Therefore, Regalbuto says, the concentration-camp experiments are always wrong, because their subjects have souls. But the same experiments performed on dogs and cats would be OK, since dogs and cats do not have souls–provided that the experimenter was not motivated by cruelty and provided that the experiments didn’t eliminate an entire species, thus making part of God’s creation unavailable to human posterity.

Animal-rights issues have more to do with engineering than you might expect–Regalbuto notes that one of his engineering colleagues does experiments that involve inducing asthma in dogs–and in any case it’s a fight he seems happy to pick. Using a Time magazine article and a recent Mike Royko column (in which Royko skewers sentimentalists who feel sorry for minks but not for alley rats), he concludes that “animal activists don’t have an argument when it comes to raising livestock for food and clothing.”

Of course, that depends on your acceptance of the “totem pole of creation.” But even granted that, common sense, which helped Regalbuto in the Nazi case, does not help him much here. Compare Joe, who stops in at McDonald’s for a burger, with Jane, who systematically blinds laboratory rabbits in testing a new brand of cosmetics. If you’re not already committed to vegetarianism, the first case seems much easier to, er, swallow than the second. You might finally decide that neither Joe nor Jane is doing anything wrong, but I’ll bet it takes you longer to decide the second case than the first. However, according to Regalbuto, these two acts (using animals for the good of humanity) are morally exactly the same. He goes even further, and justifies bullfighting. The bull may be tortured to death in the ring, he says, but the (human) crowd’s need to be entertained has all the moral weight. (For the record, not all believers in natural law are comfortable going this far, though they would still deny that animals can have moral rights.)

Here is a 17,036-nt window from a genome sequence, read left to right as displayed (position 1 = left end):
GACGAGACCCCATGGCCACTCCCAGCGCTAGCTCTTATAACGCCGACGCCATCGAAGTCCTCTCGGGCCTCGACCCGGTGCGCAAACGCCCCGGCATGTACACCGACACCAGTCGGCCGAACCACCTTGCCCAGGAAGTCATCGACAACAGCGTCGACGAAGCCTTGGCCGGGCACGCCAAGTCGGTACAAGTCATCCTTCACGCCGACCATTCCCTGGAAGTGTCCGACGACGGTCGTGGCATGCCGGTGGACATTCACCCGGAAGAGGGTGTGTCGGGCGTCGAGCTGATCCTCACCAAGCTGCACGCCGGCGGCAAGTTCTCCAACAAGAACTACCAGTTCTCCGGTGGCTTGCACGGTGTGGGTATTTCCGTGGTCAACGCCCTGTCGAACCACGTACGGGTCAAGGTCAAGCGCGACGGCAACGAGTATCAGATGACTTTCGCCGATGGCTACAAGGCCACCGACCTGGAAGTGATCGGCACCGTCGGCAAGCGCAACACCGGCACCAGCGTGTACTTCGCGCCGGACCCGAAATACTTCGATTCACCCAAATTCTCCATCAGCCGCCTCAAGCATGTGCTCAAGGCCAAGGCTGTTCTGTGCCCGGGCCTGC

This position may be logical, but it seems a bit cold. “What would you say,” I asked Regalbuto one day, “if research were finally to show that chimpanzees or dolphins, with proper training, could grasp abstract ideas–”

He stopped me. “That will never happen.” Why not? I wondered. It seemed odd to hear someone in a scientific profession so certain of what an incomplete series of experiments might one day find out. “The more we know about animals, the more this notion of their not having abstract ideas is confirmed.”

Well, maybe–although according to anthropologist Marvin Harris’s 1988 text a chimpanzee has invented phrases like “candy fruit” for “watermelon,” which may not be purely abstract thought but it’s getting close. But why sweat it? I asked again. How would the overall structure of natural law suffer if we discovered that we’d have to let one or two more advanced species into the domain of those with souls? Regalbuto didn’t want to consider it. “It just doesn’t strike me as being logical.”

But back to engineering. Engineers don’t often have to deal with acts or intentions that are bad in themselves. Most of the time, the act in question and the intentions are good or indifferent–the hard questions revolve around the consequences. (Regalbuto has this whole sequence reduced to a one-page flow chart.) If all the consequences of the act are good, fine. If they’re all bad, forget it. But usually they’ll be either (1) unknown or (2) a mixture.

Suppose that you are preparing a new chemical reaction and the company safety committee can’t be sure exactly how far the reaction will proceed and thus how powerful the explosion might be. Since you are definitely obligated to protect the safety of the persons directly affected, says Regalbuto, you must “follow the safe course”–“you would be obligated to build a containment cell strong enough to withstand the most powerful explosion possible,” and hang the expense.

The case is easier when other people are less directly involved. If, say, you’re unsure (after diligent inquiry) whether the explosion will exceed air-pollution regulations, then following the safe course can become too burdensome, and we switch to the maxim “A doubtful law does not bind.” Then you can go ahead with the process, while still trying to reach certainty on the actual effects.